Like most winter hiking boots  these need to be laced up  which takes a bit of time and effort compared to slip-ons. The laces need to be doubled back through two metal hooks before being tied  and care needs to be taken to leave them loose enough that they are comfortable for hiking  as they are quite easy to crank down too tight.
Like most winter hiking boots, these need to be laced up, which takes a bit of time and effort compared to slip-ons. The laces need to be doubled back through two metal hooks before being tied, and care needs to be taken to leave them loose enough that they are comfortable for hiking, as they are quite easy to crank down too tight.

Traction


The sole of the Alpine is made with 5.5 mm of Xero's FeelTrue rubber. While we didn't find this rubber compound to be anything all that special compared to others, it's worth pointing out that Xero offers a 5000 mile guarantee, saying that if your sole wears out within this amount of time, they will replace it "for a nominal fee." We don't think there is any winter boot out there that would survive 5000 miles, but we like that Xero stands behind the quality of their products.

The lugs on this boot are arrow-shaped, numerous, and well-spaced, allowing the sole to bite pretty well into soft snow. We were impressed with the traction on slippery, slushy trails, as well as hardpacked snow.

The traction on this shoe doesn't feature special rubber or an insane design  but is impressively grippy nonetheless  as we tested on this icy stream crossing. The traction is more than sufficient for most snowy winter hikes.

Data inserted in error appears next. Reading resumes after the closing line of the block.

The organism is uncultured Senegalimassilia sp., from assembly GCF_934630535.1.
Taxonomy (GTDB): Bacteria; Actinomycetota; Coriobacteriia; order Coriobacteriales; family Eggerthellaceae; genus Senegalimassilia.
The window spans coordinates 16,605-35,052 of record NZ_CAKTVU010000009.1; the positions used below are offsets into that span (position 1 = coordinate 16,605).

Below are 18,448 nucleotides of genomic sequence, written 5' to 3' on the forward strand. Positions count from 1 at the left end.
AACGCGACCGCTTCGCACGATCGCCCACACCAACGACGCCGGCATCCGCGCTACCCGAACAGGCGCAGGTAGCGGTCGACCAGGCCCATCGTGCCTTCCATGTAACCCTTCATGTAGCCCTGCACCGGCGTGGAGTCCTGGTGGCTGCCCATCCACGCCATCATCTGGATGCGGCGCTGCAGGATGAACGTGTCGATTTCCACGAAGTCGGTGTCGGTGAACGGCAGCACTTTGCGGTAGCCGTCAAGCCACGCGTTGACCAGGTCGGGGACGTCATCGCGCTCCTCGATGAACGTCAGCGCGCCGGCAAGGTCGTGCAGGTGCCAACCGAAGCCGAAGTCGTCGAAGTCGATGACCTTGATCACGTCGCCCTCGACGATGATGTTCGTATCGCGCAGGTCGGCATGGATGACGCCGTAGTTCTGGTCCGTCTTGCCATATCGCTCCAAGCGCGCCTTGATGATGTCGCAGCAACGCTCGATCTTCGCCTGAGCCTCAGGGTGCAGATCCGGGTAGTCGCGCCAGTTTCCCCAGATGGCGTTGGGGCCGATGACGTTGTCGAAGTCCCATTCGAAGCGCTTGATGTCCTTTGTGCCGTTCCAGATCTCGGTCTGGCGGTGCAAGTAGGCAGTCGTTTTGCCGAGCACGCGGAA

The traction on this shoe doesn't feature special rubber or an insane design, but is impressively grippy nonetheless, as we tested on this icy stream crossing. The traction is more than sufficient for most snowy winter hikes.

Value


These boots are not super cheap, retailing for roughly an average price for a winter snow boot. If the zero-drop and minimalist feel are right up your alley, then we think the value is likely pretty good. However, if you simply want the best winter boot you can get and don't care much about the drop, many boots rank higher in our overall ratings and are warmer.

As a winter hiking boot for those who love minimalist and zero drop shoes  the Alpine should serve as a good value. For most who simply want a burly  warm  and waterproof winter boot  there are others that offer much more protection.
As a winter hiking boot for those who love minimalist and zero drop shoes, the Alpine should serve as a good value. For most who simply want a burly, warm, and waterproof winter boot, there are others that offer much more protection.

Conclusion


The Xero Shoes Alpine is a fascinating boot because of how atypical it is. It is outside the norm to have a minimalist, low riding, zero-drop winter boot, and in that way, we found wearing them refreshing and a bit invigorating. However, they also have some serious drawbacks and are not the best option for deep snow and extreme cold.

Wearing the comfortable and low to the ground Alpine while out shoveling the driveway after an early winter snow storm.
Wearing the comfortable and low to the ground Alpine while out shoveling the driveway after an early winter snow storm.

Andy Wellman